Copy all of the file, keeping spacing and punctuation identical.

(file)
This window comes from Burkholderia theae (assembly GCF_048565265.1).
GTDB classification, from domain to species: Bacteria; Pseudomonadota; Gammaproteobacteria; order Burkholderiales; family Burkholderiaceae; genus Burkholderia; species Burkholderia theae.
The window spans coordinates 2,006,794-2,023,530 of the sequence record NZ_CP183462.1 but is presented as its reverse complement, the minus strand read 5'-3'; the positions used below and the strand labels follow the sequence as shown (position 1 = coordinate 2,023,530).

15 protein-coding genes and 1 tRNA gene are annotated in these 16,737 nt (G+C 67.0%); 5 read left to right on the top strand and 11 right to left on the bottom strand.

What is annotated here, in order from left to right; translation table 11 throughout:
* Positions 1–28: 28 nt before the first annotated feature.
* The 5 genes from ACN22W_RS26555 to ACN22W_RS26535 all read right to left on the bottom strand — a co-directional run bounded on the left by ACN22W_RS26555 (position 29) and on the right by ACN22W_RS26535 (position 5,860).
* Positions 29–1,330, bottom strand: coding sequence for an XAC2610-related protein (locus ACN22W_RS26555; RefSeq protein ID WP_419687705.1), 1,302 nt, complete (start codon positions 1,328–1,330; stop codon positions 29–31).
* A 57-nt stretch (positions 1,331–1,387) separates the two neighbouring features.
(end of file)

This window comes from Burkholderia theae (assembly GCF_048565265.1).
GTDB classification, from domain to species: Bacteria; Pseudomonadota; Gammaproteobacteria; order Burkholderiales; family Burkholderiaceae; genus Burkholderia; species Burkholderia theae.
The window spans coordinates 2,006,794-2,023,530 of the sequence record NZ_CP183462.1 but is presented as its reverse complement, the minus strand read 5'-3'; the positions used below and the strand labels follow the sequence as shown (position 1 = coordinate 2,023,530).

15 protein-coding genes and 1 tRNA gene are annotated in these 16,737 nt (G+C 67.0%); 5 read left to right on the top strand and 11 right to left on the bottom strand.

What is annotated here, in order from left to right; translation table 11 throughout:
* Positions 1–28: 28 nt before the first annotated feature.
* The 5 genes from ACN22W_RS26555 to ACN22W_RS26535 all read right to left on the bottom strand — a co-directional run bounded on the left by ACN22W_RS26555 (position 29) and on the right by ACN22W_RS26535 (position 5,860).
* Positions 29–1,330, bottom strand: coding sequence for an XAC2610-related protein (locus ACN22W_RS26555; RefSeq protein ID WP_419687705.1), 1,302 nt, complete (start codon positions 1,328–1,330; stop codon positions 29–31).
* A 57-nt stretch (positions 1,331–1,387) separates the two neighbouring features.